Love is an underlying theme in much of what you sing about today—it’s right there in the title of your new album. What was on your mind when you were writing and recording?
Everyone wants to release something that’s going to be gratifying, popular. But the first thing we have to do is try to write something that’s gonna be of benefit to people—to write what people need. It seems like, to me, people need love. Today, it’s hard to recognize what’s right and what is wrong. One day I look at a TV station and they’re telling me, “What you’ve heard elsewhere is false.” And then I turn to another station that tells me, “No, this is the truth, that other thing is false.” Right now, we’re all looking for what is real. And what is real in life, what is the most valuable entity, is the love of each other. That’s what realness is. As far as I am concerned, the world needs more love, so that’s what this album is.
What artists have had the biggest impact on you as a musician?
Well, the artist that affected me the most, number one, was Sam Cooke. Number two would be James Brown. But the band that made me want to become an entertainer? Well, that would have to be the Beatles.
Oh yeah! [Laughs] Definitely, definitely the Beatles. Growing up, I wanted to be a businessman. I always liked Sam Cooke, sure, but that didn’t make me wanna be a singer. When I saw the Beatles on the Ed Sullivan Show, I took my money as a paper boy and went right out and bought me a guitar. [Laughs] I mean I just had to have me a guitar. The first time I saw them, they looked like guys from the moon! At that time, nobody was wearing their hair long—most of the haircuts were very short and you’d see a lot of crew cuts. And then the Beatles are bold enough to go up on stage with that hair? [Laughs] They stepped up there and I’ll tell you, it was like the future. It was like, these guys came from another planet, man. I wanted to say, Take me to your leader!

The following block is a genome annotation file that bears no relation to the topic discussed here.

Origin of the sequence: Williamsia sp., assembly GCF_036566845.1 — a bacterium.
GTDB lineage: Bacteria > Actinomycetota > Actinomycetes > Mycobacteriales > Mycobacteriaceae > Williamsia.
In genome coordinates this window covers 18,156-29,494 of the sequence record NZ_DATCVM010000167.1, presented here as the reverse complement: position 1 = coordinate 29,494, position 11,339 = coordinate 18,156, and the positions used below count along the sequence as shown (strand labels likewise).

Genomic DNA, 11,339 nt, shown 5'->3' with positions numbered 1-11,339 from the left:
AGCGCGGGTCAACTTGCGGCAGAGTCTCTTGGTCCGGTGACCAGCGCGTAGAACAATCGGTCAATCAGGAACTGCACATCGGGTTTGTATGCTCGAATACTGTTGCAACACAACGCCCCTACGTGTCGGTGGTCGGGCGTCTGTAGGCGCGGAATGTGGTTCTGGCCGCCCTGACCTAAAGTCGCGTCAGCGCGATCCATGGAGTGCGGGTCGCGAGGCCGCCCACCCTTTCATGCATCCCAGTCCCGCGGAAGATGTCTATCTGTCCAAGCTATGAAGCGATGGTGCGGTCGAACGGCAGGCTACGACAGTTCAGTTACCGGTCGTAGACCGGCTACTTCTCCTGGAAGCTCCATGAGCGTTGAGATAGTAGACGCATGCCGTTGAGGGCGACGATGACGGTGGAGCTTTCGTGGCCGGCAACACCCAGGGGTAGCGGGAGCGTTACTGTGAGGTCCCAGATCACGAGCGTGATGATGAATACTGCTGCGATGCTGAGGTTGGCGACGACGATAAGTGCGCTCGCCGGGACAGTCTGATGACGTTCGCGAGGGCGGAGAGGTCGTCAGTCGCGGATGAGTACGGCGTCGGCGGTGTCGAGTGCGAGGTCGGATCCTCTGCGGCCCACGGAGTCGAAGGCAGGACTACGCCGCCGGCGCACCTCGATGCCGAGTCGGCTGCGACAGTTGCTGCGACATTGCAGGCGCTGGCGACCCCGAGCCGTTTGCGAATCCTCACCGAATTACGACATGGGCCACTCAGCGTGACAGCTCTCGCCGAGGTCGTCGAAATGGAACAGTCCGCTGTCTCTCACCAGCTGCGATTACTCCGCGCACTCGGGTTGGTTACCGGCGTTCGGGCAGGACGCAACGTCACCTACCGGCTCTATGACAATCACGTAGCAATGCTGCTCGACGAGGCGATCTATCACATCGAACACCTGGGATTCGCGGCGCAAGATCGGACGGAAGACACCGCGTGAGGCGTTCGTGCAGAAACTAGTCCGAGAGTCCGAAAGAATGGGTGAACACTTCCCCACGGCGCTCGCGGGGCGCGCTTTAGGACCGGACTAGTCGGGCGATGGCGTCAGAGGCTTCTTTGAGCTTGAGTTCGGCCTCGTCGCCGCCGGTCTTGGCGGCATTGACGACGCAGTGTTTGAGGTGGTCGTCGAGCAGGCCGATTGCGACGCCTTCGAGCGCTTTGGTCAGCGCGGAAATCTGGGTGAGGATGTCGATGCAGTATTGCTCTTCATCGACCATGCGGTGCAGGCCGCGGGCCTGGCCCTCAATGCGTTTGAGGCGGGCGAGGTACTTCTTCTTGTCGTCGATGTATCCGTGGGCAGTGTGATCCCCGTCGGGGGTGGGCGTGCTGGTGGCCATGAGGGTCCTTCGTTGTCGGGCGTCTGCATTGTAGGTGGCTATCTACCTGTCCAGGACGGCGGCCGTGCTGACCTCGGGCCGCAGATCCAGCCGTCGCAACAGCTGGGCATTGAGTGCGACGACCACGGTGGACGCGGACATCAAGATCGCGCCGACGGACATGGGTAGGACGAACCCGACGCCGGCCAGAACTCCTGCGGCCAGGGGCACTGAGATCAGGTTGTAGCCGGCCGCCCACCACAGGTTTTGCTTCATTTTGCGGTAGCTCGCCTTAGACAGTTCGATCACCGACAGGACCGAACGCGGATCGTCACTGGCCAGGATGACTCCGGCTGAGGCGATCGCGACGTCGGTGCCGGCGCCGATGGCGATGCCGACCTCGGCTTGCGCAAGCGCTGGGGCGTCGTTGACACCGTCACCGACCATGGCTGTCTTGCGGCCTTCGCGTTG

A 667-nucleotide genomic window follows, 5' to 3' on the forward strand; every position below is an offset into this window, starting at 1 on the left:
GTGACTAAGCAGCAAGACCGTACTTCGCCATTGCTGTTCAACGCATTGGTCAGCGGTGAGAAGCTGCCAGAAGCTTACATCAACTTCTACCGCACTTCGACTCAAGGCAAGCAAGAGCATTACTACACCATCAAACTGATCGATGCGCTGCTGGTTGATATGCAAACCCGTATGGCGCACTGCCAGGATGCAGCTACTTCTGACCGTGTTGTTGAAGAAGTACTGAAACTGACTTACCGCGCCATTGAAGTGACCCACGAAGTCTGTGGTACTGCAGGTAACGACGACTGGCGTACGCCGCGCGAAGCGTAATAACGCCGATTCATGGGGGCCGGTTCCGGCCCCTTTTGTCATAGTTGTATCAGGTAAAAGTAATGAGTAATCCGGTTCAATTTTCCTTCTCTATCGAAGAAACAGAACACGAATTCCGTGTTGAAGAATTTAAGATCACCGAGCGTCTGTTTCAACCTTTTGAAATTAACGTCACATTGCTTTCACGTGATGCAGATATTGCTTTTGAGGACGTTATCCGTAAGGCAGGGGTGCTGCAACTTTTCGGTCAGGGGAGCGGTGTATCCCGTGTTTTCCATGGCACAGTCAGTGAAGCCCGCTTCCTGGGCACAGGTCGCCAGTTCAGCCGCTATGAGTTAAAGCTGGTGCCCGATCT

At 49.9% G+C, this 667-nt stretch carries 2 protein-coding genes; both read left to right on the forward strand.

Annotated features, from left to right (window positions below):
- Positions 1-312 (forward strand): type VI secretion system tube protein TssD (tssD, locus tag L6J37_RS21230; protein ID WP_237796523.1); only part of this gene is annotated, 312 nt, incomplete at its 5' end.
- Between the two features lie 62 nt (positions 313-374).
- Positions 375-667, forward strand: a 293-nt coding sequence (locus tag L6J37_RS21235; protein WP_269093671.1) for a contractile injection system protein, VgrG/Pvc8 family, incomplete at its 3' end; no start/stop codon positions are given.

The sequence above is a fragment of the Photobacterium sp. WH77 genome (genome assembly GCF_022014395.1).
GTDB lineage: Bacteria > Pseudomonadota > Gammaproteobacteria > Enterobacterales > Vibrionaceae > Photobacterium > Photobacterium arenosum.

Now you’ve been at it for more than fifty years. What advice would you give yourself if you could go back to that teenaged kid, heading to New York to pursue music?
I would give myself the same advice that was given to me—put confidence in a higher power. I was always inquisitive about that, growing up. Sometimes what I saw with my eyes was the opposite of what you’d expect if there was a real entity, a real God. In the music business, you’re exposed to all kinds of things—there’s a lot of drugs, there’s a lot of a whole lot of stuff. But although no one is perfect, [my faith] guided me through the times in my life when I may have wanted to deviate and become like everybody else and start to stray.
The spirit of it is this: Put your trust in something greater than things. That’s something I learned back in Greene County, and in Wilson, North Carolina, thanks to my mother and my dad, God bless their souls, and have always taken with me.